Two days later, on what would have been Maggie’s thirty-third birthday, he again crawled into the bottle and this time drank himself so sick he couldn’t get out of bed the following morning. When Finn didn’t show up for practice, Rube came over and picked the lock; he’d known Finn long enough now to know what the end of August did to him, and he didn’t chew Finn out, didn’t even say anything at all, just shook his head and poured him a glass of water. It was meant as kindness, Finn knew, but somehow that just made him feel worse.
And then, as the week of the big series arrived, the air grew still in the way it often did before a storm, and everyone was talking about rain.
Sheer adrenaline pushed them through the first game, and they were all fueled by a nervous bowstring energy that meant every touch set them humming. Even Finn, who’d sworn that trench warfare had forever reset his metric for just what was worth getting excited over, felt electric as he stood there in the warm sun, pounding his bare fist into his glove, ready to pounce at any ball foolish enough to venture within his reach.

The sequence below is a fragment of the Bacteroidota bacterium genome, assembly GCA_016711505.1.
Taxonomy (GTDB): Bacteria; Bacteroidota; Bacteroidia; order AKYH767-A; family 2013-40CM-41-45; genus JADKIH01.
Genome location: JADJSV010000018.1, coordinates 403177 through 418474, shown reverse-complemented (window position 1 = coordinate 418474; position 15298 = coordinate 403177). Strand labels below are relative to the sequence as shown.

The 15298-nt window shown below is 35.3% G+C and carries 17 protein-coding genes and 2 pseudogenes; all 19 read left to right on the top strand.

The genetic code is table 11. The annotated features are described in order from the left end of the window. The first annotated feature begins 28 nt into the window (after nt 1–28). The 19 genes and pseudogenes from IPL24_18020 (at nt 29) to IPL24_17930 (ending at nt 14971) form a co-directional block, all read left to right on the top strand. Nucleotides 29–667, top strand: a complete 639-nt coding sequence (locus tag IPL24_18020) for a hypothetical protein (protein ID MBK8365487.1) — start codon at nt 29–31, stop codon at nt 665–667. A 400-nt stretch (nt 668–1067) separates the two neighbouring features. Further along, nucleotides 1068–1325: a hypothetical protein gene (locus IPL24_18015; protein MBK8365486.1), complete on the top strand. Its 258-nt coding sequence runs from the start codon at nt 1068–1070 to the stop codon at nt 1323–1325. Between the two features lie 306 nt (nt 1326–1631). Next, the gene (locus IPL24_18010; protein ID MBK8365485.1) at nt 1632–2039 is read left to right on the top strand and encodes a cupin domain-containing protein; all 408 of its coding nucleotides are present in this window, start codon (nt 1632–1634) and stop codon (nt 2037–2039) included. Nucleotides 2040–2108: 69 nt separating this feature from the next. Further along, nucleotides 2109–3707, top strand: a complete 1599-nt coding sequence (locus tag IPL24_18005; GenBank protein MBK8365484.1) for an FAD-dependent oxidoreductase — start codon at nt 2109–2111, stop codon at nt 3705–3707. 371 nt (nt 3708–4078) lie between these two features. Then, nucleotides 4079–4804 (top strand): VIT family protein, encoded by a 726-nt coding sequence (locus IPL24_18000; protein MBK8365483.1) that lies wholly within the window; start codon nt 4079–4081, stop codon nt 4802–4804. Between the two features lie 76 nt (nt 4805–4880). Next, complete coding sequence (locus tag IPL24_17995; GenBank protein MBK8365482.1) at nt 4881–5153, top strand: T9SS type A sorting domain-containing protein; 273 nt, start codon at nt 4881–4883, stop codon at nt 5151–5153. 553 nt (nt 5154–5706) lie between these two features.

But if the other Bulldogs had ever thought they’d get sail through the league championships on the strength of their new pitcher, the game showed them they had another think coming. Only Crawford’s crackerjack reflexes in the bottom of the eighth had made the throw from left field to home that kept the Roses from unloading their bases and taking the lead, and even still the Bulldogs had only managed to hold to their one-run lead by their fingernails.